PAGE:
Lara Keytel - April 18, 2002: Suitcases and Vodka - An open and shut case
Finally I have had the airport experience I have been looking for, over the last couple of months, well almost. But it was close enough for me…. Andre, one of our two local drivers (I was impressed to notice both had made it though the 6 weeks, since I had been back in Cape town) was actually waiting for me. Such relief, especially after spending a significant amount of time at the lost luggage counter. I won't elaborate on that point much, but to say that at least my luggage was in the country, which could not be said for one of my fellow South African compatriots, who had flown a local Russian airline, and was told that his luggage could be anywhere from Istanbul to Japan, as a result of having flown on the same flight as an organised Japanese tour.
Nonetheless, within a couple of hours I was back at the place we call Star City, in my old haunt called the Orbita hotel. Having spent the weekend sailing a qualifying regatta in Cape Town, to participate in the 2002 World Sailing games, and then immediately jumping onto a plane for a 24hr journey to Star City, I very happily collapsed into a little heap until the following morning.
The 'A' List
Wednesday morning Karen and I walked over to Prophy 1 and on arrival I immediately noticed the large signs on the doors, indicating that Prophy 1 had been declared a quarantine facility for the three cosmonauts about to blast off into space. This had in fact been the status since Monday the 15th April. In order to gain access to the facility, you had to be firstly, on the “A” list, and secondly and more importantly, you had to be screened by the Russian nurse guarding the door. Now imagine your ultimate childhood nightmare, where you are being given an injection by the scariest nurse alive, wielding a needle the size of your grandma’s size 12 knitting needle. Well our nurse was nothing like that, and she gallantly got me through the first round…..which is where the easy access abruptly halted.
On finding Mark it was made very clear that there had been a little problem with people gaining access to the quarantine and the “A” list had been whittled down to 5 people. I would not have access to Mark. Now being a person of sound and rational mind, I made my exit, only to be left wondering how it was that I would manage to collect my pre-flight data on Mark, bearing in mind that Mark was leaving in 2 days for Baikonur, where he would be based for the duration of the time leading up to the flight. Well not to be deterred in any way, I managed to set up my equipment in a part of the building that at least complied with the quarantine restrictions, in full view of my friendly Russian nurse and made my exit.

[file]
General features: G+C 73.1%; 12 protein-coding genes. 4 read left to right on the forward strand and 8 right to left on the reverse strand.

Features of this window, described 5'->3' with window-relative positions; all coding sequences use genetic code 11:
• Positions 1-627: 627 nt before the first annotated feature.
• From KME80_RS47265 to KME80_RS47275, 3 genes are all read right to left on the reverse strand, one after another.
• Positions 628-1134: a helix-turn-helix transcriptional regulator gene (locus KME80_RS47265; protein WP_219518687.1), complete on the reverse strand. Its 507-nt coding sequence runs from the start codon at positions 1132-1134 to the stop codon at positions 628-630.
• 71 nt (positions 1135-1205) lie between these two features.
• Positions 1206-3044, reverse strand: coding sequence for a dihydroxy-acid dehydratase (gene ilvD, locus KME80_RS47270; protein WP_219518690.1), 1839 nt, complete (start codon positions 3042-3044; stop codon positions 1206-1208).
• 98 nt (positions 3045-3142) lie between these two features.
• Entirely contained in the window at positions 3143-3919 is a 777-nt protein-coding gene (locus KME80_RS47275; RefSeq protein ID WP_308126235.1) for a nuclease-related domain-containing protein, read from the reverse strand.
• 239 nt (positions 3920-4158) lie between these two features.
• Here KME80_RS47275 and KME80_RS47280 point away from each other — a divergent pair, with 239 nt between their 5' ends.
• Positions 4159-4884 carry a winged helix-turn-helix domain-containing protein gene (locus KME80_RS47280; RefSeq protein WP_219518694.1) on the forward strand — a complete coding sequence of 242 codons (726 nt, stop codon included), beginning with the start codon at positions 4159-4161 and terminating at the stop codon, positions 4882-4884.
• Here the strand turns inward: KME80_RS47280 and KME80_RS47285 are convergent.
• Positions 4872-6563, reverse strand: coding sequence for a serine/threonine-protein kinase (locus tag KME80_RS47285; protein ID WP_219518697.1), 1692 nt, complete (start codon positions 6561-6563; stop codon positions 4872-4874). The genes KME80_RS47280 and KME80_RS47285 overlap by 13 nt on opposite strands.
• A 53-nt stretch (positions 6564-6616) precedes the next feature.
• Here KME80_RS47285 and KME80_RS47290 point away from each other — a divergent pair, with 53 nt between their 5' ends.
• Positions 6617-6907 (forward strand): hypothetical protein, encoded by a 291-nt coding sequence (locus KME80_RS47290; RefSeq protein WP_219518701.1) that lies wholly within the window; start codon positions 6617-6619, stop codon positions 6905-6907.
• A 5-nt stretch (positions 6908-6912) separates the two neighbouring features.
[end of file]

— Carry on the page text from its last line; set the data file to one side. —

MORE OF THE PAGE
The Centrifuge A short while later, I joined the “A” group for one of Mark’s final training session’s, the notorious centrifuge. This piece of equipment is housed in a large circular building (called the Centrifuge), and consists of a large mechanical arm, attached at the center of the room. The outside part has what can be described as an old style fully enclosed gondola, wherein the cosmonauts completing the test sit. The large mechanical arm swings around the room, building up to a force of about 1.5 g’s, and then suddenly stops. This test is repeated three times, and measures the tolerance of the cosmonaut to the force, as well as prepares him for the moment when the Soyuz capsule separates from the rocket. Mark handled like a pro, even managing to smile for the camera he knew was relaying information to the control room.
After this it was back to house arrest for me, until the South African team managed to meet up with the rest of the SA journalists and share a friendly drink at Shep's Bar.